I am still working on the project that I started at JHI, Death from Laughter, Female Hysteria, and Early Cinema, which will be my second monograph. I’m hoping to finish the manuscript by the end of the year. I’m always amazed by how particularly the project took shape—it has 3 sections (laughter + hysteria + early cinema), each 3 chapters, and also an introduction and conclusion. I see the formations of how the book is organized in the trajectory of my research and thinking during that JHI postdoc year. As a community, we were always wrestling with the triad of HUMOR, PLAY, AND GAMES—for example, how comedic enjoyment is mediated in its many social and aesthetic possibilities by unrevealed historical structures. The JHI also supported me in programming a silent film screening at TIFF Bell Lightbox that year in collaboration with a new faculty member at Carleton University in Ottawa, Laura Horak. That screening has now ballooned into a 4-disc DVD/Blu-ray set on “Cinema’s First Nasty Women”, which will be out with Kino Lorber in 2022.
Importance of the Humanities
The humanities are not just important: they’re essential. They allow us to think creatively, to understand social and political crises outside of their immediate contexts, and to pursue alternative possibilities for justice and belonging. In an economy that demands our relentless productivity and constantly fragmented attention, the humanities foster non-instrumental ways of thinking and spaces for truly focused concentration. I worry about the rampant defunding of the humanities—austerity budget cuts to liberal arts programs, accumulation of unpayable student debt, and the repeated non-replacement of faculty tenure lines. As foreboding as the future appears amid this pandemic, it will be immeasurably worse without a major reinvestment of funding and resources in the public humanities.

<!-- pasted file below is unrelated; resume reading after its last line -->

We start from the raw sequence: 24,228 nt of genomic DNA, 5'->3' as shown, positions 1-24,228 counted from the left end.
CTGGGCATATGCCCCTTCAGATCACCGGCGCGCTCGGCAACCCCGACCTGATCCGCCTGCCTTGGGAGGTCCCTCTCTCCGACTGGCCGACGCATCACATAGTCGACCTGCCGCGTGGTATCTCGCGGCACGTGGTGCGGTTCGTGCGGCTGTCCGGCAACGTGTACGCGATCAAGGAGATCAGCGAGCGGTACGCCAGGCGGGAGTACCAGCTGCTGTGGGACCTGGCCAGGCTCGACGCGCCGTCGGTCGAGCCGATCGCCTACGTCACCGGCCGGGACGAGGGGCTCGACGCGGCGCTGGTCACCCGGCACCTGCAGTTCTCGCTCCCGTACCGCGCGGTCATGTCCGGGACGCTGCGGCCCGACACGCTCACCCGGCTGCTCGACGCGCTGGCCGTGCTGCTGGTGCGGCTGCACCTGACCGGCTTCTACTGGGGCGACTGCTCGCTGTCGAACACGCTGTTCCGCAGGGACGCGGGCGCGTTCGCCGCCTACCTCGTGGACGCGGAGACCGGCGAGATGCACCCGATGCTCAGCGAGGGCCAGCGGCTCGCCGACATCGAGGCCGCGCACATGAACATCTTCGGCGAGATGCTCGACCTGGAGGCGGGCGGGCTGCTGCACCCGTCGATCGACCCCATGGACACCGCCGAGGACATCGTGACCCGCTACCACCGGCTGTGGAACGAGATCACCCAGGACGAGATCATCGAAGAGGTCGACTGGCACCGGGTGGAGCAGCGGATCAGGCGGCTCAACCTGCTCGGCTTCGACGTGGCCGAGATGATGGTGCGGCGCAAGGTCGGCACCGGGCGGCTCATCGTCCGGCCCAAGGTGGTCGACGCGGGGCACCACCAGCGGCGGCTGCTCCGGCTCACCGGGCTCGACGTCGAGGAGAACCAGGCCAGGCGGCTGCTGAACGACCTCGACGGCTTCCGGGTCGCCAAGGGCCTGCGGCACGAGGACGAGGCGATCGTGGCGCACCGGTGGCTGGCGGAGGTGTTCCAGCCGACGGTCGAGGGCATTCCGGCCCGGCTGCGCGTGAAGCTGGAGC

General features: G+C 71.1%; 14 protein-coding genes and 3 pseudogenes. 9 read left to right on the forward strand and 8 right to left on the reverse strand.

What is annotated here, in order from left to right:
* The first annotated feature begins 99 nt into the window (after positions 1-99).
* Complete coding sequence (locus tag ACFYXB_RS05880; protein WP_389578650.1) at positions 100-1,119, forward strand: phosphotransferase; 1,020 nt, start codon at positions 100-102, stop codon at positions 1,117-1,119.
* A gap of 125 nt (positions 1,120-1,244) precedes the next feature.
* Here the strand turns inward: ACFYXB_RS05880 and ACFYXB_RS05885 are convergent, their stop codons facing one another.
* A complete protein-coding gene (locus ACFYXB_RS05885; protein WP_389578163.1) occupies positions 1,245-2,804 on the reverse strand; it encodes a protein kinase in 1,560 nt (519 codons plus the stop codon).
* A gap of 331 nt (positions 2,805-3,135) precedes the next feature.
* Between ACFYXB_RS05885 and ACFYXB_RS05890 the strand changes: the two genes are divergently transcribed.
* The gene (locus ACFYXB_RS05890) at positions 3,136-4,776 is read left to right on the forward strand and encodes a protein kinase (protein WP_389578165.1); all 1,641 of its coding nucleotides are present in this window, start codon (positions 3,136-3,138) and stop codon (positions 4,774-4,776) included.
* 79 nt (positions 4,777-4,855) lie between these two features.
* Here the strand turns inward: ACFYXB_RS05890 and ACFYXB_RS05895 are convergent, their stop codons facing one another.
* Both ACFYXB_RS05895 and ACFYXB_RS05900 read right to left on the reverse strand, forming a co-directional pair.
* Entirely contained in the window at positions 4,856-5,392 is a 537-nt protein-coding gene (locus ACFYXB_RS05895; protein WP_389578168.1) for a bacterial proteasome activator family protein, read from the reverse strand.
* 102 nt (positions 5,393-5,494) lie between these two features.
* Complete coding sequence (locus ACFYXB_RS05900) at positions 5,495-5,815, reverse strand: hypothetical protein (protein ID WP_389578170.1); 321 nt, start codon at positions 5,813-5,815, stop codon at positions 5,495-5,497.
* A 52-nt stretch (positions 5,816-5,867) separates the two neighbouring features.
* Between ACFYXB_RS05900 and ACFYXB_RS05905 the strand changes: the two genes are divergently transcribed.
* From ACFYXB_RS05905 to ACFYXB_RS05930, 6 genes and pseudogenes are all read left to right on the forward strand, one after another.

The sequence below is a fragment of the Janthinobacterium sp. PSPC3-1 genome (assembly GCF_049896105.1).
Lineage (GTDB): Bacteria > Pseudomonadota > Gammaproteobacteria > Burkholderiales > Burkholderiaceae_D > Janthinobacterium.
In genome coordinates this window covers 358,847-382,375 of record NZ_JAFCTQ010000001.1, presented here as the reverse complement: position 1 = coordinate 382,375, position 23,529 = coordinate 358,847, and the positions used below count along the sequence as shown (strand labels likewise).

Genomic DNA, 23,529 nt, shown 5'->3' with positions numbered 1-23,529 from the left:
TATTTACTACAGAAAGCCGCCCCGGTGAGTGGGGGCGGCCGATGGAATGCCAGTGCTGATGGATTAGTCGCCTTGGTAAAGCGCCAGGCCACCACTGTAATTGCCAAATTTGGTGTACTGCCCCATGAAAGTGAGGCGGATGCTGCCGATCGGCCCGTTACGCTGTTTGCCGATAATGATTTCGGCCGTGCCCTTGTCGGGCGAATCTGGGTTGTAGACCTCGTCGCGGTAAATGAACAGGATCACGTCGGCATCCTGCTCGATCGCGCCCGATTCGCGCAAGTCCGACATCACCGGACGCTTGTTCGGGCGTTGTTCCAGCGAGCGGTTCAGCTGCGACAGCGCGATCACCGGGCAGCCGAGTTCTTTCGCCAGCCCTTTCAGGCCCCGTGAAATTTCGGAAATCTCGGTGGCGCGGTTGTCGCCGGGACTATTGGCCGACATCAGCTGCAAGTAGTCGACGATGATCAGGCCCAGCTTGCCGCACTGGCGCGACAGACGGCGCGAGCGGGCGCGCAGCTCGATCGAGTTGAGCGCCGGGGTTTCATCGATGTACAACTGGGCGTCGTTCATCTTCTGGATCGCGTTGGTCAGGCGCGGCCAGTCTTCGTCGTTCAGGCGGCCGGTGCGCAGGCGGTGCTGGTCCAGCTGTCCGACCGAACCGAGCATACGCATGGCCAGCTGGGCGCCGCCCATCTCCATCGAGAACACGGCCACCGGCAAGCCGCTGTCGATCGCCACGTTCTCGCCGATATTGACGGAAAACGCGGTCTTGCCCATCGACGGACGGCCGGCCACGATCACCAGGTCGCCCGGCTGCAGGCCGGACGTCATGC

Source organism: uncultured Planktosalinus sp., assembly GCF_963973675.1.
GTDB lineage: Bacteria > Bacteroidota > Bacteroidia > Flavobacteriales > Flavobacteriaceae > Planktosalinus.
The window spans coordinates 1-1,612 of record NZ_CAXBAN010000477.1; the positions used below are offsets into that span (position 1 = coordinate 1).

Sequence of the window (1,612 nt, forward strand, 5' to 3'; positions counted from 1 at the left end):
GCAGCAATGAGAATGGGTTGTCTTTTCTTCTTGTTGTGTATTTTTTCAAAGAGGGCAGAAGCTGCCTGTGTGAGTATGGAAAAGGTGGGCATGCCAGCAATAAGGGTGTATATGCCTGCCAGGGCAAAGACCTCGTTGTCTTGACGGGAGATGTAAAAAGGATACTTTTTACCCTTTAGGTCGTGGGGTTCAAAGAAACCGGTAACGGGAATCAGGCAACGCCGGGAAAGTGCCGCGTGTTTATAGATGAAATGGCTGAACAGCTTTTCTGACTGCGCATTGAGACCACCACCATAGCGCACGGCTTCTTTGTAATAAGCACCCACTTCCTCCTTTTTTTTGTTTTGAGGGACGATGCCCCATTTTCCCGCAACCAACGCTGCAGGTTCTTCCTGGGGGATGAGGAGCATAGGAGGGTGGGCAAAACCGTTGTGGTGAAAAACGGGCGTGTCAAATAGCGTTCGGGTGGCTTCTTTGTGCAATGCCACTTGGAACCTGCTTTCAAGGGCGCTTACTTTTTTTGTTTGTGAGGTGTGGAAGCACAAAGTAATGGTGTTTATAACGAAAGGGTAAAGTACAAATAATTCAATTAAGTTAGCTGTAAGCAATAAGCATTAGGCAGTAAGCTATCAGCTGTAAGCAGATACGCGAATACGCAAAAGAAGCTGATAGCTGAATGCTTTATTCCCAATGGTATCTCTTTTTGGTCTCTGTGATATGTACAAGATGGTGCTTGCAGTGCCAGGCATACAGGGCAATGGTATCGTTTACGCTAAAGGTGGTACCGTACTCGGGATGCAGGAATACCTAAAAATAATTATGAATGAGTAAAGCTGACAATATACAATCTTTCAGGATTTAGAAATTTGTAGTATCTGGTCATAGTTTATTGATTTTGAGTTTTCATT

Humanities Institutes and Higher Education
The JHI is an incredible resource and a truly special place. We need more JHIs and need to democratize access to them as much as possible. Everyone in higher ed should have the opportunity to participate. In my year, I appreciated that the fellowship experience was open to undergrads, grad students, postdocs, and faculty fellows. That intergenerational dynamic is part of what made our conversations feel so alive. I’ve participated in similar fellowship communities at the Pembroke Center at Brown University in grad school and here at the Institute for Advanced Study at the University of Minnesota (as a faculty fellow). But many humanities centers are being defunded, especially at public universities that have fewer private resources or smaller humanities endowments. It’s a tragedy. In a utopian future, there would be a cornucopia of JHIs across higher ed—on a diverse range of topics (from teaching to social justice to intermedial art) and they would be broadly inclusive spaces: both havens for the fellows and open to the wider community.
I also wanted to mention how generative it was to teach in a host department, where I was also paired with a mentor. I taught a year-long course on feminist film theory in Cinema Studies. Charlie Keil was my mentor. I was able to connect with many of the incredible faculty and students in CSI and access the rich film culture in Toronto. JHI was proactive about facilitating and fostering those relationships between fellows at the Institute and humanities departments in the University.
I appreciate the online lectures, screenings, and programming the JHI has been hosting throughout the pandemic. I’m looking forward to participating in a virtual symposium on “Collectives & Collectivity” in April, though of course wish I could be there in person!